25% developed

Better Worlds I:

From Wikibooks, open books for an open world
Jump to navigation Jump to search



Seed Factories and Self-Improving Systems


This is the first volume of a two-volume set about building a better life for ourselves, our community, and the world. Building is meant in both the literal sense of construction and production, and in the social sense of how people work together to reach our goals. The core ideas behind our approach can be summarized as follows:
  • Resources and energy are abundant on Earth and in space.
  • With enough knowledge and tools they can be used to build a better life.
  • With planning this can be sustainable with minimal side effects.
  • Cooperation makes it affordable. Exponential self-improvement makes it scalable.
  • Smart tools can do most of the work and make it easier.

 Engineers define systems for purposes like understanding, analysis, design, and improvement. They can include people, and any other kind of entity, like buildings, hardware and software. Systems have characteristics of interest, such as quality of life, size, emissions, and output rate. Their change in a desired direction is considered an improvement. Self-improvement is when the change comes from internal action of the system. It has occurred throughout history in many ways, such the as evolution of life, or the development of civilization. In the past these changes have often been unplanned rather than on purpose.

 This volume covers self-improving systems generally, and a particular type called a Seed Factory. It is a starter set of equipment intended for growth and self-improvement. It does this by a repeating process, where each upgrade enables further upgrades. This has the potential for exponential growth, where one starter set can become as large or as many as needed. There are many uses for seed factories, and more generally for systems that are designed for self-improvement.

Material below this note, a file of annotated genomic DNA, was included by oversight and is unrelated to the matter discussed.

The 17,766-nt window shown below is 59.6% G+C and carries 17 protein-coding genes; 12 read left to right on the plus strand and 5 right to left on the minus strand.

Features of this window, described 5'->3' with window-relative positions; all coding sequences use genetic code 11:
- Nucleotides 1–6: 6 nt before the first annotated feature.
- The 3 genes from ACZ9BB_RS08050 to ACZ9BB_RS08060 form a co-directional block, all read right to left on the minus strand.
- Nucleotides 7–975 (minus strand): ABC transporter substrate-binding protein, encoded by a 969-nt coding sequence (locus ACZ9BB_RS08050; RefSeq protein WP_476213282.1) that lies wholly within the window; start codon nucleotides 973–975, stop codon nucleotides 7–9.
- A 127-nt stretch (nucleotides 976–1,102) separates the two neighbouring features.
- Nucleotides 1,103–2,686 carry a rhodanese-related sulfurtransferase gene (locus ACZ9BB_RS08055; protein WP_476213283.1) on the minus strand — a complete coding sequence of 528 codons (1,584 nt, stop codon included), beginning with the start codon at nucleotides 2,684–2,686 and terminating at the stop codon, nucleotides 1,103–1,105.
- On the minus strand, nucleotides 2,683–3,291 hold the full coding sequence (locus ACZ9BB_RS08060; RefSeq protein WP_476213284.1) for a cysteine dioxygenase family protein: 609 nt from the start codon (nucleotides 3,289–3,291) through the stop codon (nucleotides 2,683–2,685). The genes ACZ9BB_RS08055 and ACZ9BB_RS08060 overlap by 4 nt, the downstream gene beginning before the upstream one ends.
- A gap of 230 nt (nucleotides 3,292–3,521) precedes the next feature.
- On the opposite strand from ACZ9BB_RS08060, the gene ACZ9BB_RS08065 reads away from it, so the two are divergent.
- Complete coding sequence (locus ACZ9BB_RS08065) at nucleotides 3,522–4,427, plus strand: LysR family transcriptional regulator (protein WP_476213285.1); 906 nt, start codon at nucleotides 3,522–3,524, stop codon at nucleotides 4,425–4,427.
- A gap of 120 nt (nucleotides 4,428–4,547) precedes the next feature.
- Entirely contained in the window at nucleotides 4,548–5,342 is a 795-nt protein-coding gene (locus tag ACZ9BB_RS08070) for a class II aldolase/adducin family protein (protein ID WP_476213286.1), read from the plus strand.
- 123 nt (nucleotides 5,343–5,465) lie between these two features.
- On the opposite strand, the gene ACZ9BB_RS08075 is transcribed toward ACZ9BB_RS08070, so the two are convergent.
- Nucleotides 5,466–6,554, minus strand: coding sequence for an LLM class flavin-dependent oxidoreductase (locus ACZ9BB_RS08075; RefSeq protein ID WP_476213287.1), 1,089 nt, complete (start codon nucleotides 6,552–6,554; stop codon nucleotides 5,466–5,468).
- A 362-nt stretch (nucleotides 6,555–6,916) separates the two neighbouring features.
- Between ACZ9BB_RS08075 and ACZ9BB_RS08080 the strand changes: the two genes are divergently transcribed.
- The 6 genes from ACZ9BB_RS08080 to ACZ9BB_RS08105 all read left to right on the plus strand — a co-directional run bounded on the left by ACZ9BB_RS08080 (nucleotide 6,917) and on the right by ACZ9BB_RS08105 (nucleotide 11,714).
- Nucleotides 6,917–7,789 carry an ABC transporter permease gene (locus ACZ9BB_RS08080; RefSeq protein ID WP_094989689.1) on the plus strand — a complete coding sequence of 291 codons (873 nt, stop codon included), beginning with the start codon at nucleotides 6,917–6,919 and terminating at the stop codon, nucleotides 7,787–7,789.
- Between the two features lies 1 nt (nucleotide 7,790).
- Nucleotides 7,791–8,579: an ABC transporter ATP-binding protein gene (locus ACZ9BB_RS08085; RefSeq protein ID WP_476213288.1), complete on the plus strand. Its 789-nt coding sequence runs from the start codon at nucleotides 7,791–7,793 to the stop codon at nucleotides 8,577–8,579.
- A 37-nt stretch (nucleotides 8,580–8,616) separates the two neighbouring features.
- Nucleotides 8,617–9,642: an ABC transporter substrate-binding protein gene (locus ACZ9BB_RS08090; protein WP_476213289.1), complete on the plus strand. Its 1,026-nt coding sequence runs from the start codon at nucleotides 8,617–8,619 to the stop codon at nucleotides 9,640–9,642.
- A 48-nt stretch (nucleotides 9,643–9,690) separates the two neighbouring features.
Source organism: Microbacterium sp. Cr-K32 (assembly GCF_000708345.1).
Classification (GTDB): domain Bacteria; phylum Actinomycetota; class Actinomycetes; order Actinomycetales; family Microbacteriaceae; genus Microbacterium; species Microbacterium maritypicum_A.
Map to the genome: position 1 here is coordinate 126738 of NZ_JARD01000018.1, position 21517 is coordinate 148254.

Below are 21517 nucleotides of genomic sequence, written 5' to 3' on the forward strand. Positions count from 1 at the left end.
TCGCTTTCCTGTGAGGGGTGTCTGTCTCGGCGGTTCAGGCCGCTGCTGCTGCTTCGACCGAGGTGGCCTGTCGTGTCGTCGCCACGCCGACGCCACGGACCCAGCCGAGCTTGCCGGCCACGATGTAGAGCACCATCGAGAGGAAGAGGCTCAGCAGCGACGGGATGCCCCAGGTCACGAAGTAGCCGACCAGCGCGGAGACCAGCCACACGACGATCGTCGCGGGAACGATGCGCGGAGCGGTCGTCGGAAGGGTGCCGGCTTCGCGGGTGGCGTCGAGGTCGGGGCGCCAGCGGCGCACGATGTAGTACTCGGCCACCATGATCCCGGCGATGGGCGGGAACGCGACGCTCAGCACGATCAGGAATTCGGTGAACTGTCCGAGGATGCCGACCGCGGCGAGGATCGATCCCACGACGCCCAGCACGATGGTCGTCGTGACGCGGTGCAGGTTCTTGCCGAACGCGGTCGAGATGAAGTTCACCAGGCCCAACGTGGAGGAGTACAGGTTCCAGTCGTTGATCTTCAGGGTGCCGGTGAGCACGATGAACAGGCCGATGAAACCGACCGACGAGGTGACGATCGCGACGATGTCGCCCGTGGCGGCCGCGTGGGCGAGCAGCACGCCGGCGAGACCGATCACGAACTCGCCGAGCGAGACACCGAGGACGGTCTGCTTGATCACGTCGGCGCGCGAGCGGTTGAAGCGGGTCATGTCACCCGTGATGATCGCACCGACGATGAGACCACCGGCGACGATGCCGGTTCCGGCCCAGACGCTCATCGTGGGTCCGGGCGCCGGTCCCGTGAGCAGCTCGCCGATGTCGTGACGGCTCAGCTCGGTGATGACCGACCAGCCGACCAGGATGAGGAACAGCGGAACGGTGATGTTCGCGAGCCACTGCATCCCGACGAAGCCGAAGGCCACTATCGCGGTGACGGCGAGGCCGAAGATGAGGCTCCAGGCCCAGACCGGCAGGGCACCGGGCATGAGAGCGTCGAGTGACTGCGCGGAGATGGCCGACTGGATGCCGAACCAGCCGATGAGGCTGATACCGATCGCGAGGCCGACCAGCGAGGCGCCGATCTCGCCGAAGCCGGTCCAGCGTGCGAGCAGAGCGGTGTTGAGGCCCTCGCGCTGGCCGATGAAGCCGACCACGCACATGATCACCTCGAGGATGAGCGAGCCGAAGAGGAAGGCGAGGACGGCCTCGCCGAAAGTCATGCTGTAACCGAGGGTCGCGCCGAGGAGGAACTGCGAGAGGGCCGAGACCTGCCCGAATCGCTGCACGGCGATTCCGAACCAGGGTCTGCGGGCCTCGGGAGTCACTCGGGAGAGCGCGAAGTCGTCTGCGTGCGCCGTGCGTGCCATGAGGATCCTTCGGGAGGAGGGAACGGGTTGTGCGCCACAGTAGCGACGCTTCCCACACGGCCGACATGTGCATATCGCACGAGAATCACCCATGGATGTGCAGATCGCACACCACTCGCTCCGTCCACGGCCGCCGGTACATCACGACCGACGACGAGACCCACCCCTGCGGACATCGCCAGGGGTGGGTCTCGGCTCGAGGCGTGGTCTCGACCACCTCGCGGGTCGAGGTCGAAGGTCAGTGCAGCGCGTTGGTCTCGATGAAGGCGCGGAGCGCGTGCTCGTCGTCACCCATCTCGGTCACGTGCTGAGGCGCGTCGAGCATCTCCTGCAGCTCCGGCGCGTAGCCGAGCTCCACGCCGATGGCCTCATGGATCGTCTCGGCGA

We start with the history of the idea, then elements of design, and a design process. We then present several examples to show how self-improving systems and seed factories can be used. Volume II on Space Systems first explores the very different conditions and locations in space, then presents additional projects and examples that can use similar nethods of improvement, expansion, and making copies to reach their goals
An example of highly automated vehicle assembly. This represents an end point of production evolution from a seed factory. Note the large amount of equipment and supplies relative to the product being assembled.


Table of Contents[edit | edit source]

Preface[edit | edit source]

1.0: Introduction[edit | edit source]

2.0: History and Concept Development[edit | edit source]

2.1 Self-Improvement and Seed Factories
2.2 Concept Evolution and Further Research

3.0: Design Elements[edit | edit source]

3.1 Motivations and Economics
3.2 Technical Concepts
3.3 New Ideas
3.4 Reference Architecture

4.0: Design Process[edit | edit source]

4.1 Functional Analysis & Allocate Requirements
4.2 Alternatives & System Modeling
4.3 Locations & Equipment
4.4 Operating Inputs
4.5 Operating Processes

5.0: Personal Production[edit | edit source]

5.1 Requirements
5.2 Functions
5.3 Allocation
5.4 Modeling and Alternatives
5.5 Starter & Expansion Sets
5.6 Operations Flows

6.0: The MakerNet[edit | edit source]

6.1 Requirements

7.0: Industrial Production[edit | edit source]

7.5 Starter Set

8.0: Remote and Difficult Locations[edit | edit source]

9.0: Conceptual Design Notes[edit | edit source]

page 1: General Notes || Notes for Section 5.0 - Community Factory: Requirements, Functions
page 2: System Modeling
page 3: Alternatives, Habitation, Transport, Production Technologies
page 4: Production Alternatives
page 5, page 6, page 7: Develop Alternatives
page 8: Design Baseline
page 9: Old Text Still to be Merged or Moved
page 10: Notes transferred from Volume II